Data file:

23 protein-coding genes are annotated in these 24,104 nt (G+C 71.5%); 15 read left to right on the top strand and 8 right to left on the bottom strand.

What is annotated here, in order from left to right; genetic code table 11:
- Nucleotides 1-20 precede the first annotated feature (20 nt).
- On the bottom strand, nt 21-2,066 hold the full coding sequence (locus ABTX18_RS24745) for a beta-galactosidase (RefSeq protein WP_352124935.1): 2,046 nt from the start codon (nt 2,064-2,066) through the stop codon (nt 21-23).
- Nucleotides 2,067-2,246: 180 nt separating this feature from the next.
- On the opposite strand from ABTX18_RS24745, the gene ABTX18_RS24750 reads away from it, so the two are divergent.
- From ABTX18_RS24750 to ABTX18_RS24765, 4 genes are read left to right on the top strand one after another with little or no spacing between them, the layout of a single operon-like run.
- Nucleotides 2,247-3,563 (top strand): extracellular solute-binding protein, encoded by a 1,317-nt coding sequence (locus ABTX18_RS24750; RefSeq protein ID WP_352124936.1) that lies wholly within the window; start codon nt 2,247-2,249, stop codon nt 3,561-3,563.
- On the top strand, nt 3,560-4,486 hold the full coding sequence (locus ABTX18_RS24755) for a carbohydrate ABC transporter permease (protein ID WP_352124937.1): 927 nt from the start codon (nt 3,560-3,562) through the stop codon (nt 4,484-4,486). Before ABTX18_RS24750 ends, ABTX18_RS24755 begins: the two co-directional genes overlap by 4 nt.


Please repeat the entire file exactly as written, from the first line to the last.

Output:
23 protein-coding genes are annotated in these 24,104 nt (G+C 71.5%); 15 read left to right on the top strand and 8 right to left on the bottom strand.

What is annotated here, in order from left to right; genetic code table 11:
- Nucleotides 1-20 precede the first annotated feature (20 nt).
- On the bottom strand, nt 21-2,066 hold the full coding sequence (locus ABTX18_RS24745) for a beta-galactosidase (RefSeq protein WP_352124935.1): 2,046 nt from the start codon (nt 2,064-2,066) through the stop codon (nt 21-23).
- Nucleotides 2,067-2,246: 180 nt separating this feature from the next.
- On the opposite strand from ABTX18_RS24745, the gene ABTX18_RS24750 reads away from it, so the two are divergent.
- From ABTX18_RS24750 to ABTX18_RS24765, 4 genes are read left to right on the top strand one after another with little or no spacing between them, the layout of a single operon-like run.
- Nucleotides 2,247-3,563 (top strand): extracellular solute-binding protein, encoded by a 1,317-nt coding sequence (locus ABTX18_RS24750; RefSeq protein ID WP_352124936.1) that lies wholly within the window; start codon nt 2,247-2,249, stop codon nt 3,561-3,563.
- On the top strand, nt 3,560-4,486 hold the full coding sequence (locus ABTX18_RS24755) for a carbohydrate ABC transporter permease (protein ID WP_352124937.1): 927 nt from the start codon (nt 3,560-3,562) through the stop codon (nt 4,484-4,486). Before ABTX18_RS24750 ends, ABTX18_RS24755 begins: the two co-directional genes overlap by 4 nt.